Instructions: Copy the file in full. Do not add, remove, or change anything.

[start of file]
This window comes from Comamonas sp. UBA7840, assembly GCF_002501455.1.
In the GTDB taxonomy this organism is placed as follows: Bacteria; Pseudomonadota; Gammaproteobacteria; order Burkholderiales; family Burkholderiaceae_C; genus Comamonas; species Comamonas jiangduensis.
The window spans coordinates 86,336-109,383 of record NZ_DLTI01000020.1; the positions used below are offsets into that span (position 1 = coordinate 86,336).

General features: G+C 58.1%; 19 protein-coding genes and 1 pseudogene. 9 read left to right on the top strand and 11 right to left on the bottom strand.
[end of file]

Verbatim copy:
This window comes from Comamonas sp. UBA7840, assembly GCF_002501455.1.
In the GTDB taxonomy this organism is placed as follows: Bacteria; Pseudomonadota; Gammaproteobacteria; order Burkholderiales; family Burkholderiaceae_C; genus Comamonas; species Comamonas jiangduensis.
The window spans coordinates 86,336-109,383 of record NZ_DLTI01000020.1; the positions used below are offsets into that span (position 1 = coordinate 86,336).

General features: G+C 58.1%; 19 protein-coding genes and 1 pseudogene. 9 read left to right on the top strand and 11 right to left on the bottom strand.